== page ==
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WX4RNK - Amateur Radio Home of Blacksburg SKYWARNanemometer
 

WX4RNK NEWS & SPECIAL EVENTS


SKYWARN RECOGNITION DAY

March 2, 2006
SKYWARN Repeater Coordinator & Assistants
Glen Sage, W4GHS

The National Weather Service, Weather Forecast Office in Blacksburg has been working to enhance its SKYWARN System through amateur radio. One of the changes has been to organize a SKYWARN Advisory Committee, and another to move to a regional repeater system to collect weather data for the forecast office.

A part of building the repeater system has been to gain permission from repeater owners to use their repeaters as SKYWARN repeaters for special events, weather standby mode, and directed net activation. We have written permission for twelve key repeaters that are broad coverage machines and representative of some of the best repeaters in this area of the country. Please visit our NWS Blacksburg Area Repeaters page to check them out.

In order for this system to work, we need hams to serve as repeater coordinators & assistant coordinators for SKYWARN. Each repeater will have a coordinator and several assistants and their names, calls, phone numbers and e-mail addresses will be listed with the NWS in Blacksburg. We will also have a second group of coordinators called, “Regional Coordinators”. This second group of hams must be able to access at least seven of the nine repeaters in our system, from their home station. In the event of severe weather a meteorologist may call one of these local coordinators and ask him or her to activate SKYWARN and secure critical information from a particular area that is covered by his or her repeater. If no coordinator from that repeater’s local group can activate the repeater, the meteorologist may then contact one of the “Regional Coordinators” that have the ability to access most or all of the twelve repeaters from their home station, and ask them to activate the system.

The local or Regional coordinators may also place one or more repeaters in “standby mode” in the event of “watches” or “warnings”. In this mode the repeater remains available for use by the general ham community but the hams are ask to keep their transmissions brief and pause in the event that critical SKYWARN information may need to be reported. If the weather conditions become severe, then a directed net may be activated to allow for the steady flow of weather data.

These SKYWARN activations serve not only as a source of information to the NWS but to hams that might be traveling during adverse weather. It can also be a valuable resource to Emergency Mangers looking for information related to weather in their area of responsibility.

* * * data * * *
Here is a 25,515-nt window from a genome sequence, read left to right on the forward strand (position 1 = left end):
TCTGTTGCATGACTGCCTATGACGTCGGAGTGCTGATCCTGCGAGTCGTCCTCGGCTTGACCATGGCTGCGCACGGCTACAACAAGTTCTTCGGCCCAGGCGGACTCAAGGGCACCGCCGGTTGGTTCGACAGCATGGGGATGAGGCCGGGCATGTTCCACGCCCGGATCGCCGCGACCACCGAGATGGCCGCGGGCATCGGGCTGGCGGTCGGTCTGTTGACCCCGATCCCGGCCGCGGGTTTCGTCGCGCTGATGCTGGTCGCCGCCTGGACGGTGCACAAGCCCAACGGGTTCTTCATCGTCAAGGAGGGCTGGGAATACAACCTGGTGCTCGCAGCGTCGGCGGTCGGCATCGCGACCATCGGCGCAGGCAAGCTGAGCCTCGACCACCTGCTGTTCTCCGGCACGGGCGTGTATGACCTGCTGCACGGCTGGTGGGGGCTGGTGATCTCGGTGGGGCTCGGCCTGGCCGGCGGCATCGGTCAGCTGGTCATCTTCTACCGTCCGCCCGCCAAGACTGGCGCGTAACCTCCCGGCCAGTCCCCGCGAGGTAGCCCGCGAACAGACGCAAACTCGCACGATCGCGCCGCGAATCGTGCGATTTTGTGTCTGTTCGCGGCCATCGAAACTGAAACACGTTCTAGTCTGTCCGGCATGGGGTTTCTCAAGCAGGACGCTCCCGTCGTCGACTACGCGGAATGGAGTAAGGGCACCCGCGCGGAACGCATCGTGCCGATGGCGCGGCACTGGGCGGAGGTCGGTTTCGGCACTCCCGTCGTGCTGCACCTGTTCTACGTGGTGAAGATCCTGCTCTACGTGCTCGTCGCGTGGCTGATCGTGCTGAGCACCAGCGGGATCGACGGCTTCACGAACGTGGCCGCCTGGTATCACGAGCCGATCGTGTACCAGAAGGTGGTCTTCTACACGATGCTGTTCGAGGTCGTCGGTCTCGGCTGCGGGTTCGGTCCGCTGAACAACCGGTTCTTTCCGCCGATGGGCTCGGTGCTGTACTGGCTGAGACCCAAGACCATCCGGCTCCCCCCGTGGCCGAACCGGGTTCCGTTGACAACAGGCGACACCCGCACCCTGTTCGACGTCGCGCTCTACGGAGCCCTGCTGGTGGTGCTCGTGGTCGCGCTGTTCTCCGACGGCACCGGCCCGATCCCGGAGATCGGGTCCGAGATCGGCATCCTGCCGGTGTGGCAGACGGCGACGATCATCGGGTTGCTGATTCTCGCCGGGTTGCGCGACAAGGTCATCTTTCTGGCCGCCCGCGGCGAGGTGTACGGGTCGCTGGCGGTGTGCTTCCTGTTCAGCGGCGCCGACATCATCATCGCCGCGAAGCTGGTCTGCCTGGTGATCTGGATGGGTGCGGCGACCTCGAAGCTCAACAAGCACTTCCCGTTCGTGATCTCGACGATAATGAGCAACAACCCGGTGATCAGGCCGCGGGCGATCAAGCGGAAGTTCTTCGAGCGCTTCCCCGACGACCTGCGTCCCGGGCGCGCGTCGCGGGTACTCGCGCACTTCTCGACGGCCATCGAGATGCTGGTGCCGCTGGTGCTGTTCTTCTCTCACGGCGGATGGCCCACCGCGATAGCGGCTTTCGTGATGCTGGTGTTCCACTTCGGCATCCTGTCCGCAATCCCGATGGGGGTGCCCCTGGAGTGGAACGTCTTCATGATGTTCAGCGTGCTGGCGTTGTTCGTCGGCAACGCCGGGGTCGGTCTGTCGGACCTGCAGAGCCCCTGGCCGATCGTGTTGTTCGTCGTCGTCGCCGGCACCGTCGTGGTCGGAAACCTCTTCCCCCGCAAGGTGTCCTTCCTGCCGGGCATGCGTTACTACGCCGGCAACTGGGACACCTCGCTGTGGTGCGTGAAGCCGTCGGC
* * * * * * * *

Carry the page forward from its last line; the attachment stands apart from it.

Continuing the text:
To follow are items that are reportable and very vital to the weather forecast office:

  • Tornadoes and Funnel Clouds

  • Wall Clouds Hail of any size

  • Rain in excess of 1 inch per hour Flooding

  • Snow in excess of 3" Any ice accumulation

  • Winds in excess of 50 MPH (damaging winds that less than 50 miles per hour that are downing trees or causing structure damage to buildings or homes)

Critical data should be phoned into the NWS office at 1-866-215-4324 or 1-540-552-0084. If the SKYWARN Amateur Radio Station is active at the Blacksburg office the information can be passed by voice. For data less critical, there are two Internet forms that can be used to pass information to the NWS office. The Spotter Report Form lends itself to being used by an individual reporting but has more fields for information. The second, SKYWARN Net Report Form is designed for use by a SKYWARN net and is set up for 10 reports. When you click on the “Submit” button at the bottom of the form it goes directly to the NWS office at Blacksburg to the following e-mail address; rnk.skywarn@noaa.gov and this e-mail is checked frequently during times of adverse weather. These forms can also be used for “After Storm” totals that can be helpful to the NWS.

Note: When you send a form, call 1-866-215-4324 and let them know that a form has been sent.

By using these forms, you help to free the telephone up at the Blacksburg office and the information comes to them as text so they don’t have to record the information by hand over the phone. They also get up to 5 reports from a single form submission.

On the form page there is an icon for automated rain gages in many of our coverage areas. By clicking on this icon, you can also pick up information on local rainfall.

In serving as a Repeater Coordinator or assistant, you do not have to be the net control or do the reporting of information. You can designate others to care for that task. You job is just to insure that it gets done.


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